For the J-Link SWD programmer, drivers and command line programs can be installed from Segger’s website. If you’re on macos and use homebrew, there’s a cask formula in
caskroom/drivers/segger-jlink. This will let you talk to the SWD programmer using the
JLinkExe command line program.
I then downloaded and extracted Nordic’s nRF5 SDK (I’m using version 12.3.0). Digging through the examples in sdk, it’s clear we will need a compiler that knows how to spit out Arm programs. So I also installed
gcc-arm-embedded (also available on homebrew).
Looking around in the SDK and also on Nordic’s development forums, it becomes clear that the SDK is most commonly used with development kits/boards such as this one. The SDK comes pre-configured for a few variations of development kits. Since we’re talking directly to the MCU, we’ll need to tweak some settings on the SDK.
I spent a lot of time understanding the nRF5 ecossystem and getting the program to run on the chip, but it finally worked! You can see the two blinking LEDs on the video above. At this point, I created a Github repo and dumped the working program there with a working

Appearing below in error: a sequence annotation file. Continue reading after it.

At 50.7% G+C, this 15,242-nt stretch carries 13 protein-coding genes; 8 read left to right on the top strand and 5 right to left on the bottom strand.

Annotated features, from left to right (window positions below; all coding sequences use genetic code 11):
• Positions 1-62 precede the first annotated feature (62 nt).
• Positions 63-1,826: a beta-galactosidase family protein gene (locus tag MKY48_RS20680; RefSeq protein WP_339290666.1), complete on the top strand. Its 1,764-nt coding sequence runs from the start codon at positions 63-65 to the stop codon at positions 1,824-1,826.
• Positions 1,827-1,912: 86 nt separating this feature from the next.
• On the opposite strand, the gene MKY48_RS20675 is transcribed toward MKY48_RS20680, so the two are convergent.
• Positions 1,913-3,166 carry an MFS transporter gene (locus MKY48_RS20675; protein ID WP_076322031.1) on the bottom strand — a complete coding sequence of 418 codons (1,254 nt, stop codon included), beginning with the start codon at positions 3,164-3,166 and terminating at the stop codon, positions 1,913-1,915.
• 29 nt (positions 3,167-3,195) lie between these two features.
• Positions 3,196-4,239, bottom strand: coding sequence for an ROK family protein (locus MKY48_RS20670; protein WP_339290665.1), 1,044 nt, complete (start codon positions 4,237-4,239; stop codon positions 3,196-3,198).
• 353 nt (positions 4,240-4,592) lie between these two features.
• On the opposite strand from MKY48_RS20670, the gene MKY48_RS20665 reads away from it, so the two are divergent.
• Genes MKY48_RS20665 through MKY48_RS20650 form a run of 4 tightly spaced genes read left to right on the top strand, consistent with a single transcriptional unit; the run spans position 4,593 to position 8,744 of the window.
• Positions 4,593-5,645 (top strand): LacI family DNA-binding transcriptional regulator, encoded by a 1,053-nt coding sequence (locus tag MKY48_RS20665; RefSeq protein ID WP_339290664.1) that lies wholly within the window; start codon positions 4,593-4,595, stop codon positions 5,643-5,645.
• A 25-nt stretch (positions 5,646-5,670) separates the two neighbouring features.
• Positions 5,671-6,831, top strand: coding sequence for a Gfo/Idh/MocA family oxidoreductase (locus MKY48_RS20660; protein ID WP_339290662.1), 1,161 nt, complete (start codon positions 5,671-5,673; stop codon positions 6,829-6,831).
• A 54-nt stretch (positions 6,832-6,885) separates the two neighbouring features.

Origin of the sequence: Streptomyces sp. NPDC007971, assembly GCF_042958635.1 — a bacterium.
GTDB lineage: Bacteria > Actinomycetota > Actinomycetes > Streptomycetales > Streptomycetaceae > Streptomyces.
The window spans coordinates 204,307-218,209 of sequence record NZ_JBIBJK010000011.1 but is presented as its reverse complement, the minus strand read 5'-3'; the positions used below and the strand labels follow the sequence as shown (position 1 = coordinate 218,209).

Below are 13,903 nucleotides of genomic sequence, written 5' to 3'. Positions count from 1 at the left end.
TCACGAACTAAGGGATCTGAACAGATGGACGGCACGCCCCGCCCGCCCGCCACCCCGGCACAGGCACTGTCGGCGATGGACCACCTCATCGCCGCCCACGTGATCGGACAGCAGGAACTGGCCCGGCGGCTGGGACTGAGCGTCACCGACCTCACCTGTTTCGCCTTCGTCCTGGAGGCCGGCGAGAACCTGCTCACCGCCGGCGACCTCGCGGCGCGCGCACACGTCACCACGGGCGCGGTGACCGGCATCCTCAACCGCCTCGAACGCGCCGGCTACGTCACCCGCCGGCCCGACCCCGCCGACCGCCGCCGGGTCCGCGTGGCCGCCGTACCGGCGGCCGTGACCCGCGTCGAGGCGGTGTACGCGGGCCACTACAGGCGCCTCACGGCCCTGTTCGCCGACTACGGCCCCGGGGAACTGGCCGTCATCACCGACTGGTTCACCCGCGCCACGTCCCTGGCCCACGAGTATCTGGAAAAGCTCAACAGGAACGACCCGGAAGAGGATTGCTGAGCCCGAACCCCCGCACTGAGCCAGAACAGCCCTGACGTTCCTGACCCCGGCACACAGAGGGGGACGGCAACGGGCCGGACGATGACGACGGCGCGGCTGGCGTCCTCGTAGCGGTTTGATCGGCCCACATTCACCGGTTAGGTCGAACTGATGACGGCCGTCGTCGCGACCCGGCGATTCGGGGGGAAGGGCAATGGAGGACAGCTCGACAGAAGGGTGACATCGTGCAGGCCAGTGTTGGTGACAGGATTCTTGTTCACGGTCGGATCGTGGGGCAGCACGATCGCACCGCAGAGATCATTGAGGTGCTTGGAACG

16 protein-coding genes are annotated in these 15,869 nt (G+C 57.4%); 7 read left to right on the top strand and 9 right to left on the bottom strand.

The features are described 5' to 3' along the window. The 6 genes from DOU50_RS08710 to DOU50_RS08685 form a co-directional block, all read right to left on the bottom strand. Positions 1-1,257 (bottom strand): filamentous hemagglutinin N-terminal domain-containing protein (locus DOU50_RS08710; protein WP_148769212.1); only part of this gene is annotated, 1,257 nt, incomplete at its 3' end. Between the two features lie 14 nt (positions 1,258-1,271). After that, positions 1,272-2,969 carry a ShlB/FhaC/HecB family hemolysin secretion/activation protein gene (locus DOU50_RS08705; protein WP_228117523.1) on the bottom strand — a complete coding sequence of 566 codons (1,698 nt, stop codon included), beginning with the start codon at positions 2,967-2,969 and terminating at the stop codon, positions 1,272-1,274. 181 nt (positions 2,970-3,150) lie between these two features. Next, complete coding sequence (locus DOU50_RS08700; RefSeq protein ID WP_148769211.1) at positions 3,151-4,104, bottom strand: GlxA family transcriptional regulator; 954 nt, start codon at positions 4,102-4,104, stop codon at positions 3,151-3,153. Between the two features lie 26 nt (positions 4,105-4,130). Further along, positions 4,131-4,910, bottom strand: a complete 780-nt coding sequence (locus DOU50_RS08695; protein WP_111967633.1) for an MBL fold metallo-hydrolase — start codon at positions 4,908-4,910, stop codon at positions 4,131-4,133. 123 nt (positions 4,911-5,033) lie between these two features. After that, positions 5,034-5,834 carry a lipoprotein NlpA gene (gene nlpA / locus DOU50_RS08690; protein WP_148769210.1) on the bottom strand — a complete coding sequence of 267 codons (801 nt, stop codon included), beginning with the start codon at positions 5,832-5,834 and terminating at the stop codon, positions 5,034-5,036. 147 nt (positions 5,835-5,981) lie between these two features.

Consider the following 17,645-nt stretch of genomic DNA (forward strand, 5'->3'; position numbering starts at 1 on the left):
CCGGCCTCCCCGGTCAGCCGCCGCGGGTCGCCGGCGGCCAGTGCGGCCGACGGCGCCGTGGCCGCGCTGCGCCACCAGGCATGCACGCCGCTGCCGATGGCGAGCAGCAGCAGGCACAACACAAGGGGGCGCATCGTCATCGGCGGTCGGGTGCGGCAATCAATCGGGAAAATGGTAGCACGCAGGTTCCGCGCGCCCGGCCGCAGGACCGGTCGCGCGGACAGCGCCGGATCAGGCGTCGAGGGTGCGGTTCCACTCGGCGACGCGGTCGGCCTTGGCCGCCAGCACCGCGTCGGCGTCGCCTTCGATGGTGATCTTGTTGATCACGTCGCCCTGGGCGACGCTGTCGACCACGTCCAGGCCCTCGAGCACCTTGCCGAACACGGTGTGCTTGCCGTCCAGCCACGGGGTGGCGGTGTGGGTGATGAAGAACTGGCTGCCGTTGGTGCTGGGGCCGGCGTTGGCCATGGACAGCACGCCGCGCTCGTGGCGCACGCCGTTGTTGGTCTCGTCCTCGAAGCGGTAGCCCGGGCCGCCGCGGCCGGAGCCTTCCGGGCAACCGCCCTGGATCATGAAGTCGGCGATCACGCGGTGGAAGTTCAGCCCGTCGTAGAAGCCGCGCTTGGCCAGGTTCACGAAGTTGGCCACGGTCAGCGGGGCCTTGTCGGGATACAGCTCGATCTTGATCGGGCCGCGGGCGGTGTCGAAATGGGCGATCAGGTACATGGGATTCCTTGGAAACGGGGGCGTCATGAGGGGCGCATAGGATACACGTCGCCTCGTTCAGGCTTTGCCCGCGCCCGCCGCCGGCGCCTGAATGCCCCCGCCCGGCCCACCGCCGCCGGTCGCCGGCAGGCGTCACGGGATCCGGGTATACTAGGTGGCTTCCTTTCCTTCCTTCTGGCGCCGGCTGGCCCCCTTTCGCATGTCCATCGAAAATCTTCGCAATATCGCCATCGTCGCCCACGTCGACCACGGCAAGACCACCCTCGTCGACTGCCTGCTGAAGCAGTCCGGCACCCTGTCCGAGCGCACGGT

Makefile. One of the biggest tricks was figuring out that there are actually a few variants of the nRF51822, and mine had only 16kB of RAM. So I also had to tweak the linker script to take that into account.
As I mentioned, process of getting the LEDs to blink also included hoping and guessing which of the pins in the MCU are connected to
P2, where I had hooked the LEDs. The simplest strategy was to loop through the digital IO pins and repeatedly pull their outputs high and low. To my surprise, both LEDs flashed! To my biggest surprise, the vibration motor also turned on and off!
Doing a manual binary search, I identified the following additional mapping:
|P0.30||P1||General purpose digital IO|
|P0.00||P2||General purpose digital IO|